We see this group as being a potential pool of board members.

Unlike some of the longtime members who were so devoted to the credit union that they hadn’t actively sought services from a competing financial institution in years, the millennial council members had been exposed to more options and were able to share those experiences.

The younger advisory council members spoke about using mobile apps from other institutions and mobile deposit even before we rolled it out at our credit union, Gregory says. They provided valuable input and tended to be more tech savvy.

That feedback has been helpful to the credit union on several fronts.

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We found out we are fairly competitive on the technology side with other services out there, Gregory says. We don’t have everything the big banks or smaller startups have yet like a specific P2P option but for the most part we have options to let members do what they want to do.

The credit union understands millennials are bombarded with choices and can be swayed by a good deal. However, it has found the generation can also be surprisingly loyal to organizations its members deem worthwhile.

Our connection with our sponsor, Johns Hopkins, and the fact we are a community organization is important to our younger members, Gregory says.

According to the marketing and member services executive, the advisory council meets quarterly at locations that are convenient for students and employees to walk to during lunch. But even alumni who have moved away from campus still make it a point to attend meetings.

I’ve been impressed by the level of continued engagement we have, Gregory says. These members are willing to give up their lunch hour and then some, traveling from full-time jobs that are nowhere near where the credit union holds its meetings.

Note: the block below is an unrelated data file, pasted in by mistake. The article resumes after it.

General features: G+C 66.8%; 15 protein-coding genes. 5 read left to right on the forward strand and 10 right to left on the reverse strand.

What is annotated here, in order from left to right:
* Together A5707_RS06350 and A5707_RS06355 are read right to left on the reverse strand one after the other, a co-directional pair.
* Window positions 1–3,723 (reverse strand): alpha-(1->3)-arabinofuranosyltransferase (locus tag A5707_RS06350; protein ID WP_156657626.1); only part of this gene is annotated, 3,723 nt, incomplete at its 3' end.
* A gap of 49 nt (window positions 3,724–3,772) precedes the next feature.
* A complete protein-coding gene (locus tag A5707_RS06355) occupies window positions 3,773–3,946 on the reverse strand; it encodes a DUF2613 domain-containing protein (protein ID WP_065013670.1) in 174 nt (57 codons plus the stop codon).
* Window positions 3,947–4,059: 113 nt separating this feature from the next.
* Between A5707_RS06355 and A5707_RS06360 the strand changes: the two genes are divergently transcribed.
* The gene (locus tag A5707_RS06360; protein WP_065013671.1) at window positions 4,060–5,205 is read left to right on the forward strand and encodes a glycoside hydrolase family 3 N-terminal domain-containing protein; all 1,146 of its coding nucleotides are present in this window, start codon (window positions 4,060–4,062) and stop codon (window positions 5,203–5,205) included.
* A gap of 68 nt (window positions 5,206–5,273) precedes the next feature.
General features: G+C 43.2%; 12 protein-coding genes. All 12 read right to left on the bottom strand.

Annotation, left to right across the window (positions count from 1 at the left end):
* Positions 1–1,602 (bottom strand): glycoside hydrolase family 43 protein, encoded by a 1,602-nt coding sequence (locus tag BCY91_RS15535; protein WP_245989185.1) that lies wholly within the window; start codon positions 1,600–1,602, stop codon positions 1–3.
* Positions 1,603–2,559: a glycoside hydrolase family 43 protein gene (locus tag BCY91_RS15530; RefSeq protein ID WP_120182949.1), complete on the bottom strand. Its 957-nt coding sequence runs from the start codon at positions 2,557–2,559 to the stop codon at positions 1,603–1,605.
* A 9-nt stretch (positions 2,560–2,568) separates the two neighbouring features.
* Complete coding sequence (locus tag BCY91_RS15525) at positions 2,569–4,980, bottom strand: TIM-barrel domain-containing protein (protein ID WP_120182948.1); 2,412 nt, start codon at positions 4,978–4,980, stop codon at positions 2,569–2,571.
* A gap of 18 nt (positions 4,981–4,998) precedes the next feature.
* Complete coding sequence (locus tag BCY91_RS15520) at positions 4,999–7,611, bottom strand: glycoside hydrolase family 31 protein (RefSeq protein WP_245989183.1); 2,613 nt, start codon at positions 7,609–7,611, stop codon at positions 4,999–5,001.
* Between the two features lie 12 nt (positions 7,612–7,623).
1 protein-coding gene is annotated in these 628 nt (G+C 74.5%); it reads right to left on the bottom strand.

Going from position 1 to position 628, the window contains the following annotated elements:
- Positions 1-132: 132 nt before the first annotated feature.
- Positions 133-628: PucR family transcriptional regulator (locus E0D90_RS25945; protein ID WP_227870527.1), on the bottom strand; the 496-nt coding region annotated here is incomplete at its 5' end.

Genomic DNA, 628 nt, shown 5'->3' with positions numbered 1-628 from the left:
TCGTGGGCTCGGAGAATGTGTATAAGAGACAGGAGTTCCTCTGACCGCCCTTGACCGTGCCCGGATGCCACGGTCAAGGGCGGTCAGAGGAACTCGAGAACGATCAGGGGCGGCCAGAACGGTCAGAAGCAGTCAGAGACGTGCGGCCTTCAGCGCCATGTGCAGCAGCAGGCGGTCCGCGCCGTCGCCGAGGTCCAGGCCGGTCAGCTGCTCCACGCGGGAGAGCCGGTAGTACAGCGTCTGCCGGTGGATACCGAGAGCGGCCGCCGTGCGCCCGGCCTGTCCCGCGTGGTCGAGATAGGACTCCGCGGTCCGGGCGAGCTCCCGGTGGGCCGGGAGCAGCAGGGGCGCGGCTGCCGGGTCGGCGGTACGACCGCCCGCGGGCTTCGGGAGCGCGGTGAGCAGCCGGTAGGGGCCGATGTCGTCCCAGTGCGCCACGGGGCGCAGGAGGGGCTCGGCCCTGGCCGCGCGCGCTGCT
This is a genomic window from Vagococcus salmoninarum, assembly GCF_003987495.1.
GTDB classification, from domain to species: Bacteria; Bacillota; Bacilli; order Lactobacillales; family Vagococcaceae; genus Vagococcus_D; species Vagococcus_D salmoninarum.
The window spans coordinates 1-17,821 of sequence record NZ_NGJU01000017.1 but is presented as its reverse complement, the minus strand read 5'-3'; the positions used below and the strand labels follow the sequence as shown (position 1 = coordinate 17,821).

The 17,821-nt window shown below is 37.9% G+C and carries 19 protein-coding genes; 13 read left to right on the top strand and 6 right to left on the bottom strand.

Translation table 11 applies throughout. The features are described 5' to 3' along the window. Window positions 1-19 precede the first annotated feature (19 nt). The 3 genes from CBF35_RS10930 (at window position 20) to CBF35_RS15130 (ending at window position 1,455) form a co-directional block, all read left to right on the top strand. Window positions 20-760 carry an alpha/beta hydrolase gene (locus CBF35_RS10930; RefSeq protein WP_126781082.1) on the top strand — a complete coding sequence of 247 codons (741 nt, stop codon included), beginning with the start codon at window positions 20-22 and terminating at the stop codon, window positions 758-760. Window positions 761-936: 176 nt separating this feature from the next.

The credit union provides lunch to the council members as a sign of appreciation for committing time and providing input to the credit union. And far from being disengaged outside of official gatherings, council members communicate via email, primarily, in-between meetings.

We see this group as being a potential pool of board members, shared Gregory. Engaging and educating them about our services is a great start and has been a real benefit to the credit union.

Listerhill Tailors Its Appeal to Young Adults

In the cooperative financial services industry, few names are as synonymous with youth outreach as Listerhill Credit Union ($674.5M, Sheffield, AL).

Focusing primarily on students at the University of North Alabama, the credit union has made a name with clever guerilla marketing (leaving Listerhill-branded pens in lecture halls), giveaways (free car anyone?), and even a half-branch, half-hip-campus-hangout called The Hill.

But as the credit union’s success shows, attention-grabbing campaigns work best when they are based on a marketing and product design philosophy that generates real business from members right where they are in life.

to read more from Kristen Mashburn and Chris Anderson, Listerhill’s respective vice president of marketing and marketing director, about the strategies they use to build wallet share among young adults.

January 11, 2016